New pizzerias continue to spring up, and one of the most recent is Alloco's Restaurant and Catering, on Long Pond Road, in the former site of Martino's (that former Martino's, by the way, was NOT associated with the Martino's in Webster, which is still in business, and as far as I know, is still going strong).
I recently picked up a large pizza from Alloco's for a family dinner. To satisfy the disparate tastes of my wife and daughter, I got half ham, half sweet peppers.
I got the pizza home quickly, and it looked good on top. I then checked the bottom, which was a uniform dark brown, with screen marks and some visible flour.
That didn't look so promising. Based on my past experience with pizza displaying similar characteristics, I was expecting a firm but lifeless crust, more pliable than crisp, with an aroma of cooking oil.
So I was pleasantly surprised to find that the crust was quite good: crisp on the outside, with a toasty aroma. The surface of the underside cracked a little when the slices were folded, which was also a good sign, as I generally prefer a pizza that's both crackly and chewy. Good pizza is all about balance, and that's one aspect of it.
I mentioned seeing some flour on the bottom. It was detectable to the touch, but not excessive, and I didn't taste any raw flour. The edge was shaped into an attractive cornicione, with a series of indentations along the edge. The thin-to-medium crust had a good, bready flavor and a nicely chewy texture. And it was well complemented by the toppings.
I was struck by the brownish color of the peppers, almost as if they'd been tossed with balsamic vinegar, but I didn't get any such flavor. I think they had just caramelized a little along the edges, perhaps when they were par-cooked before being applied to the pie. Though their appearance was unusual, the peppers tasted good, neither raw nor overly cooked.
Now to the ham side. I like ham, though I don't rank it among my favorite pizza toppings. But this was good ham, thin-sliced and more meaty than fatty, and not too salty.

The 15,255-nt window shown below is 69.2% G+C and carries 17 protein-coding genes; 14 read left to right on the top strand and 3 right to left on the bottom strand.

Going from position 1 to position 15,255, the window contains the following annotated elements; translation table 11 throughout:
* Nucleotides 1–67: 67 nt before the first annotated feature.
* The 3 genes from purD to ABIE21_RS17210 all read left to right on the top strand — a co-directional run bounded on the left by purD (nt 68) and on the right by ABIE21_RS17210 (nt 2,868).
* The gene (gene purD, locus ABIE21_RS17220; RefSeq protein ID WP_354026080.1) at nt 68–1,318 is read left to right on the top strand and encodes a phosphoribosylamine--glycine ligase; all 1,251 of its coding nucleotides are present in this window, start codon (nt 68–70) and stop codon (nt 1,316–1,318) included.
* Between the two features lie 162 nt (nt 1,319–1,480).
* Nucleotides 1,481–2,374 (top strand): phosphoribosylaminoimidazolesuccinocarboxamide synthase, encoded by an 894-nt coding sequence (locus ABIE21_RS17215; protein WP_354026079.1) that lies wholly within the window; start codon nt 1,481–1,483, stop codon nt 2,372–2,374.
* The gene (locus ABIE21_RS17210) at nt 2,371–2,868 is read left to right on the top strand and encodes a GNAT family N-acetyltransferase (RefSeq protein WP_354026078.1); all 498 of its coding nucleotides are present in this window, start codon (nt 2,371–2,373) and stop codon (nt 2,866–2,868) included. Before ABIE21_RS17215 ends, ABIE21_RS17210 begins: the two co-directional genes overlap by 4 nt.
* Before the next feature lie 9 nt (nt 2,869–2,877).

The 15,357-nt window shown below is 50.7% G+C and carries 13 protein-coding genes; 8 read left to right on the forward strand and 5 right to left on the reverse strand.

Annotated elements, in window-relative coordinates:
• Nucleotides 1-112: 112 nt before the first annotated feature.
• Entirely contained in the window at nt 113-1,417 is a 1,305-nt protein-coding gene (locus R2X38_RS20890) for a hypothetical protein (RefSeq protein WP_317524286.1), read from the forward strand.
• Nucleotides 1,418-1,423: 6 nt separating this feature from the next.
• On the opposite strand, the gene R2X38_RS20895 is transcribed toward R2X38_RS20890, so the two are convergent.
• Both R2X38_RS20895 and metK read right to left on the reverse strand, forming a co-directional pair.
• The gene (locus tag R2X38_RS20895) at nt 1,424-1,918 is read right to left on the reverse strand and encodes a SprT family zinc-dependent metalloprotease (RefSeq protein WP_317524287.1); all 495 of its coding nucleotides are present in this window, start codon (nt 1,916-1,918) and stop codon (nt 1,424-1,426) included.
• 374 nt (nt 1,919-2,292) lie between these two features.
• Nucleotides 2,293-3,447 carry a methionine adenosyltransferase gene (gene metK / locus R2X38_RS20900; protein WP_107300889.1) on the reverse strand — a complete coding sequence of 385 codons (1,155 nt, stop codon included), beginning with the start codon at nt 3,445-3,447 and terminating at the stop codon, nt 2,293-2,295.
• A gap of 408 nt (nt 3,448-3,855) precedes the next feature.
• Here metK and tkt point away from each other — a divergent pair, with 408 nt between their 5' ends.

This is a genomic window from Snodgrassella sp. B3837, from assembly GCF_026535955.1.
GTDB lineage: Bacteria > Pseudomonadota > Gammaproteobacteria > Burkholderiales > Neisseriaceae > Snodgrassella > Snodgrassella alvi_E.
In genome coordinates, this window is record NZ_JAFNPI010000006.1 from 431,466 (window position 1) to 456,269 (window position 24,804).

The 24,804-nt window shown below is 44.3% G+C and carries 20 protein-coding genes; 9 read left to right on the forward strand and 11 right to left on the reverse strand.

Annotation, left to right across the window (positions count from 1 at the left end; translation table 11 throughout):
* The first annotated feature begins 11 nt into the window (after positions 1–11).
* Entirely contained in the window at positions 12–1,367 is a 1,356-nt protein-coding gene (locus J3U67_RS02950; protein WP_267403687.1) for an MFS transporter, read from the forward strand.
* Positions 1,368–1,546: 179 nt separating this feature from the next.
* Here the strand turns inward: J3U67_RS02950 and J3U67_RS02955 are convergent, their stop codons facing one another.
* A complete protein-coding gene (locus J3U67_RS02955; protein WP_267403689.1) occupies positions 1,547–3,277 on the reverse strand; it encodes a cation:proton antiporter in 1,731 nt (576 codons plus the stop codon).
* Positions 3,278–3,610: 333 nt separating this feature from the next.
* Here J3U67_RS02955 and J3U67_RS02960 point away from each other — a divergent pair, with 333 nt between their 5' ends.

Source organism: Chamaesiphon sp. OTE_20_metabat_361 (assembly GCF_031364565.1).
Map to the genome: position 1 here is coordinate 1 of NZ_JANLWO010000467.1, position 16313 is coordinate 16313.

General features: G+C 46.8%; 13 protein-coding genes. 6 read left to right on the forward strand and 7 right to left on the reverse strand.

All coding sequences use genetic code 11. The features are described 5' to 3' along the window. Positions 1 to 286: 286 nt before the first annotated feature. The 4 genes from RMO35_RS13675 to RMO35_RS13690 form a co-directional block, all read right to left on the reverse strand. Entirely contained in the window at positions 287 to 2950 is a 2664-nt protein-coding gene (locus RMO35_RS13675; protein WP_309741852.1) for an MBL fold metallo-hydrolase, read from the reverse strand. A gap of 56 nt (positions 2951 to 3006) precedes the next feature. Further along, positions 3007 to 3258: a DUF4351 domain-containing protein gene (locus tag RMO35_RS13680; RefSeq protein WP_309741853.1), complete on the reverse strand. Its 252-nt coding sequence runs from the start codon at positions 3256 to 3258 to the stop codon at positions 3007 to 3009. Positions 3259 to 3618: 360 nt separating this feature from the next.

The cheese was somewhat obscured by the other toppings (which is why, for evaluation purposes, I often order plain cheese slices), but seemed to be all mozzarella; I didn't pick up any tanginess or other flavors that would indicate otherwise. The cheese was not abundant, but I generally don't like cheese-heavy pizza, and it was added in good proportion to the other components. The underlying sauce was basic, tomatoey, with a medium consistency. As you can see, it was applied quite close to the edge of the pie.
Alloco's offers some 30 toppings, nothing terribly exotic, but just about any standard topping you can think of. They also have 17 specialty pizzas, which you can see on the menu, which I've included here. Besides pizza, Alloco's does calzones, subs, wings, pasta, seafood, quesadillas, and a variety of grilled and fried items.
As I said, I was pretty pleased with this pizza. Overall, it was well balanced, with straightforward ingredients and a decent crust. It was difficult to pigeonhole - kind of a cross between a traditional Rochester pizza and a New York style pizza - but it was good. I'd go back, and I think I will, at some point, so I'll give it a B.
Alloco's Restaurant & Catering, 1742 Long Pond Rd.
(585) 426-TOGO (8646)
Mon. - Thu. 8 a.m. - 11 p.m., Fri. 8 a.m. - 1 a.m, Sat. 10 am.m - 1 a.m, Sun. 11 a.m, - 10 p.m.